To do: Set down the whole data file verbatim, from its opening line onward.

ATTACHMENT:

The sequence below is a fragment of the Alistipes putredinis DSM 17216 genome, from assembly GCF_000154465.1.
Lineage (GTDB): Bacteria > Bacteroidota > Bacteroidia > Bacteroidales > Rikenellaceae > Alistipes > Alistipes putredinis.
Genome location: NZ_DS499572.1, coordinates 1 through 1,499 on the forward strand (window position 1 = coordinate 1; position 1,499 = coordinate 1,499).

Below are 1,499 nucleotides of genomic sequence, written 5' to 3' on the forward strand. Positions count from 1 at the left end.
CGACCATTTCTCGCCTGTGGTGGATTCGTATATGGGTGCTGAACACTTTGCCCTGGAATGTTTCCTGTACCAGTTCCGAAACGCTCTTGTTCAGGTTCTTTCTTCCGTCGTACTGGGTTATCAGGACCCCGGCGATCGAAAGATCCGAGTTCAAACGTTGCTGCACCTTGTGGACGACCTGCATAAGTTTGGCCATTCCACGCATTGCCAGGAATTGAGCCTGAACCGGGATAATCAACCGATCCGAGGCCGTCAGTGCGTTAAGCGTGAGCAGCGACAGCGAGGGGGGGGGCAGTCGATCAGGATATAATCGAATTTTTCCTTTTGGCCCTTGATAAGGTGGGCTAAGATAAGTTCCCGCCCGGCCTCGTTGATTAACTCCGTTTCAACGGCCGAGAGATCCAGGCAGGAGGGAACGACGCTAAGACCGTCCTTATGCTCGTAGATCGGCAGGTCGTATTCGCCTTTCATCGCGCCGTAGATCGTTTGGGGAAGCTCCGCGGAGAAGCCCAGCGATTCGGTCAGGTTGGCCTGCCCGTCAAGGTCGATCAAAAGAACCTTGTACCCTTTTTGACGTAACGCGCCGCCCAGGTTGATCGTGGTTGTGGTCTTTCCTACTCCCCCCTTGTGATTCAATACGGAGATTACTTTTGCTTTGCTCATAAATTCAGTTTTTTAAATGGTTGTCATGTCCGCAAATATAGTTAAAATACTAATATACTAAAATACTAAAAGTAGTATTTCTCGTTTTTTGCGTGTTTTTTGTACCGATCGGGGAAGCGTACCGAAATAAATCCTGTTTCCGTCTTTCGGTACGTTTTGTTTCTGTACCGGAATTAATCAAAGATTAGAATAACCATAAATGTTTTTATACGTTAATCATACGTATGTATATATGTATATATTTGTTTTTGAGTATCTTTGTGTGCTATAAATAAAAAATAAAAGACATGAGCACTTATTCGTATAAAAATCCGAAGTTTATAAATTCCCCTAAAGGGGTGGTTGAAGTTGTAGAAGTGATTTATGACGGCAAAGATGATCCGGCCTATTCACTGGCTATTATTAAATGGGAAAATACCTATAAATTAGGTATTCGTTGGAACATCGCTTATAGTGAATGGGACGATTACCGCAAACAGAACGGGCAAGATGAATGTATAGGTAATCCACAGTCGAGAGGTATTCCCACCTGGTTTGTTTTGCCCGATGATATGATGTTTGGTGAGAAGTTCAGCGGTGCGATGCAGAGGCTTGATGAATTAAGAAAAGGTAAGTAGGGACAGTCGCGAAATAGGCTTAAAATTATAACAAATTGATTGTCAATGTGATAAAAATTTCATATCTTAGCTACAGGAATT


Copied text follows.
The sequence below is a fragment of the Alistipes putredinis DSM 17216 genome, from assembly GCF_000154465.1.
Lineage (GTDB): Bacteria > Bacteroidota > Bacteroidia > Bacteroidales > Rikenellaceae > Alistipes > Alistipes putredinis.
Genome location: NZ_DS499572.1, coordinates 1 through 1,499 on the forward strand (window position 1 = coordinate 1; position 1,499 = coordinate 1,499).

Below are 1,499 nucleotides of genomic sequence, written 5' to 3' on the forward strand. Positions count from 1 at the left end.
CGACCATTTCTCGCCTGTGGTGGATTCGTATATGGGTGCTGAACACTTTGCCCTGGAATGTTTCCTGTACCAGTTCCGAAACGCTCTTGTTCAGGTTCTTTCTTCCGTCGTACTGGGTTATCAGGACCCCGGCGATCGAAAGATCCGAGTTCAAACGTTGCTGCACCTTGTGGACGACCTGCATAAGTTTGGCCATTCCACGCATTGCCAGGAATTGAGCCTGAACCGGGATAATCAACCGATCCGAGGCCGTCAGTGCGTTAAGCGTGAGCAGCGACAGCGAGGGGGGGGGCAGTCGATCAGGATATAATCGAATTTTTCCTTTTGGCCCTTGATAAGGTGGGCTAAGATAAGTTCCCGCCCGGCCTCGTTGATTAACTCCGTTTCAACGGCCGAGAGATCCAGGCAGGAGGGAACGACGCTAAGACCGTCCTTATGCTCGTAGATCGGCAGGTCGTATTCGCCTTTCATCGCGCCGTAGATCGTTTGGGGAAGCTCCGCGGAGAAGCCCAGCGATTCGGTCAGGTTGGCCTGCCCGTCAAGGTCGATCAAAAGAACCTTGTACCCTTTTTGACGTAACGCGCCGCCCAGGTTGATCGTGGTTGTGGTCTTTCCTACTCCCCCCTTGTGATTCAATACGGAGATTACTTTTGCTTTGCTCATAAATTCAGTTTTTTAAATGGTTGTCATGTCCGCAAATATAGTTAAAATACTAATATACTAAAATACTAAAAGTAGTATTTCTCGTTTTTTGCGTGTTTTTTGTACCGATCGGGGAAGCGTACCGAAATAAATCCTGTTTCCGTCTTTCGGTACGTTTTGTTTCTGTACCGGAATTAATCAAAGATTAGAATAACCATAAATGTTTTTATACGTTAATCATACGTATGTATATATGTATATATTTGTTTTTGAGTATCTTTGTGTGCTATAAATAAAAAATAAAAGACATGAGCACTTATTCGTATAAAAATCCGAAGTTTATAAATTCCCCTAAAGGGGTGGTTGAAGTTGTAGAAGTGATTTATGACGGCAAAGATGATCCGGCCTATTCACTGGCTATTATTAAATGGGAAAATACCTATAAATTAGGTATTCGTTGGAACATCGCTTATAGTGAATGGGACGATTACCGCAAACAGAACGGGCAAGATGAATGTATAGGTAATCCACAGTCGAGAGGTATTCCCACCTGGTTTGTTTTGCCCGATGATATGATGTTTGGTGAGAAGTTCAGCGGTGCGATGCAGAGGCTTGATGAATTAAGAAAAGGTAAGTAGGGACAGTCGCGAAATAGGCTTAAAATTATAACAAATTGATTGTCAATGTGATAAAAATTTCATATCTTAGCTACAGGAATT